¶ 26. The case at bar is distinguishable. There is nothing specialized about everyday driving. The officers were not asked questions about any specialized driving abilities. The State merely asked lay opinion testimony of the officers regarding their personal observations as eyewitnesses at the scene. They were not asked to form an opinion based upon their experience as law enforcement officers. No expert testimony was required to form an opinion as to whether Morris was wilfully, knowingly, intentionally, or deliberately swerving his vehicle in an attempt to run the officers off the road in order to avoid arrest or apprehension, thereby attempting an aggravated assault upon them.
¶ 27. Driving on our roadways does not require extraordinary or specialized skill, unless one is a professional race car driver. Such of course is not the case here, although the incident may appear to share many of the same characteristics. This Court, in Jones v. Panola County, 725 So.2d 774, 779 (Miss.1998), in allowing jurors to consider their own common experiences stated, “In the view of this Court, the jury should be able to consider the federal guidelines in the context of their own common sense, judgment, and experience in driving local roads․” If jurors can consider their own personal driving experiences, surely they are entitled to hear lay opinion testimony of these officers based upon common sense perceptions and their first hand personal observations of Morris's driving at that particular moment at the scene.
¶ 28. Although the majority claims that on remand, “A proper lay opinion could be offered as to whether Morris appeared to deliberately or involuntarily swerve his vehicle,” in the very next sentence the majority seems to totally refute that view by stating, “However, the prosecutor's request for the officers' opinions as to whether Morris had the intent to run them off the road or to cause them injury went beyond the purview of Rule 701's requirement that the opinion must be “rationally based on the perception of the witness.” The question then arises: Morris deliberately swerved his vehicle in the officers' path to do what? Surely the majority is not saying that Morris can testify as he did, “I wasn't intended on hitting no officers,” and yet the officers are prohibited from testifying that in their opinion, based on personal observations at the time, that Morris deliberately or intentionally swerved into their lane to run them off the road. Even the majority's authority does not support such a holding.
¶ 29. In Harris v. State, 642 So.2d 1325 (Miss.1994), this Court did not condemn the testimony of Sergeant Savell, who had personally observed the driving of the defendant Harris in his alleged assault upon Detective Lee. Savell testified “that it was not completely dark and that there was no reason for Harris to pull his truck into the north side of the street.” Id. at 1326. Notably, Savell continued, “I don't know why he stopped, but he stopped and he tried to run over him again, and he tried to run over him again deliberately.” Id. (emphasis added). I agree that “[t]he only method by which intent may be proven is by showing the acts of the person involved at the time in question, and by showing the circumstances surrounding the incident.” Wheat v. State, 420 So.2d 229, 239 (Miss.1982), (quoting Thompson v. State, 258 So.2d 448, 448 (Miss.1972)). That is exactly what the officers were attempting to show by their testimony.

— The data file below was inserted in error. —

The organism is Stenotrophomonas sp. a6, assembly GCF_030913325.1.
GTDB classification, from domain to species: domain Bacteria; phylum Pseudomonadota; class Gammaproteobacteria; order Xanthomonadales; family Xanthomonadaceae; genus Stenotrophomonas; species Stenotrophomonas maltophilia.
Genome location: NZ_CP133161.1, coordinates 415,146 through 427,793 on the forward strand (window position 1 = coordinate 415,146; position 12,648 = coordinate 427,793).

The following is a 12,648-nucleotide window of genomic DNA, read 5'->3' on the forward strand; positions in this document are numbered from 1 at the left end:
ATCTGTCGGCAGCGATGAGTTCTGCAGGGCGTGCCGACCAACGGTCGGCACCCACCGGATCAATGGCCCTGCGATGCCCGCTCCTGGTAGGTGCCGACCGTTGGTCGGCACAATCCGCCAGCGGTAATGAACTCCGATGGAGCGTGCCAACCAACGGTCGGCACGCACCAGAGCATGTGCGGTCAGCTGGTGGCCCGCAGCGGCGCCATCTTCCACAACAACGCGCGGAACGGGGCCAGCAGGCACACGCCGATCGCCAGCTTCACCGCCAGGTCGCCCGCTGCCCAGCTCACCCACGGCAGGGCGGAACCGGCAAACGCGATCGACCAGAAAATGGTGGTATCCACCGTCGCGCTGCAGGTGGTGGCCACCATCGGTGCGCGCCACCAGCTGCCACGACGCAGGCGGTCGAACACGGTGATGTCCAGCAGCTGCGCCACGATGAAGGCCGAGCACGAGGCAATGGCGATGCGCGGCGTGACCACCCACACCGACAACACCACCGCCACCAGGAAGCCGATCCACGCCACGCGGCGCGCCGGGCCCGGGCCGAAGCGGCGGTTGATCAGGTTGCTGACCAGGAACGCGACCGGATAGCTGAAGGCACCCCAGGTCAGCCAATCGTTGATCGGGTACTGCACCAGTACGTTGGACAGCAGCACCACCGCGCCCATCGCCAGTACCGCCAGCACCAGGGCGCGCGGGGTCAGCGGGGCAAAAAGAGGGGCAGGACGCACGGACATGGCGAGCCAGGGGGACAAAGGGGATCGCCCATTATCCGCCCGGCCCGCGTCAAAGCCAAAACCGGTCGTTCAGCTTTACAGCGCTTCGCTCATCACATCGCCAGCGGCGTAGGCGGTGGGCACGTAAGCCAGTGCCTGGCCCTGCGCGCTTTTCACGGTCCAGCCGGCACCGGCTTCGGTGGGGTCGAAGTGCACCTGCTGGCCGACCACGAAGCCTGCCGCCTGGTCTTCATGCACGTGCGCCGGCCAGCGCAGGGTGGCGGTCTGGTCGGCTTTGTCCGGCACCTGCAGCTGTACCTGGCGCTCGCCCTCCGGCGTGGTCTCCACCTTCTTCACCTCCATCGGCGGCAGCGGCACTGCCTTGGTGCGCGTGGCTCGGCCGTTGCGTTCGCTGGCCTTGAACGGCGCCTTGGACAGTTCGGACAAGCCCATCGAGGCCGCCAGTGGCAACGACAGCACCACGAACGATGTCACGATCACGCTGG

¶ 30. The majority, however, is merely engaging in semantics. The officers should be able to use words such as “tried to,” “wilfully,” “purposefully,” “knowingly,” or “deliberately,” as was used in Harris, 642 So.2d at 1326, in describing Morris's driving at the time of the alleged incident. The officer's view that Morris was acting intentionally or deliberately is properly describing what the officers observed at the time. Use of any of the other words or combinations thereof is simply saying the same thing as acting with intent or intentionally. Morris is entitled to use similar words in describing his conduct as to whether or not he intended to harm anyone.
¶ 31. The State correctly points out that we all have daily driving experiences where someone cuts over into our lane of traffic. We have an opinion based upon our first-hand personal observations as to whether such an incident was accidental or unavoidable due to not seeing us, or that it was deliberate or intentional. Based on such first-hand knowledge, we believe we know the difference between accidental and deliberate or intentional, based upon the facts at that particular time. That is all that occurred here. The testimony should be admissible as lay opinion testimony, and the jury allowed to ultimately determine the issue of Morris's intent.
¶ 32. The second prong of Rule 701 is met in that the officers' testimony was clearly helpful to the jury in their determination of the intent element of the charge. The learned trial judge, in allowing this testimony, correctly pointed out that the question called only for a “common-sense observance.” In my view, both prongs of the test required under Rule 701 were satisfied in the case at bar.
¶ 33. For these reasons, I respectfully dissent.
1. Amended in 1998.
SULLIVAN, Presiding Justice, for the Court:
PRATHER, C.J., PITTMAN, P.J., BANKS, McRAE AND WALLER, JJ., CONCUR. SMITH, J., DISSENTS WITH SEPARATE WRITTEN OPINION JOINED BY MILLS AND COBB, JJ.
Docket No: No. 98-KA-00655-SCT.
Decided: September 30, 1999
Court: Supreme Court of Mississippi.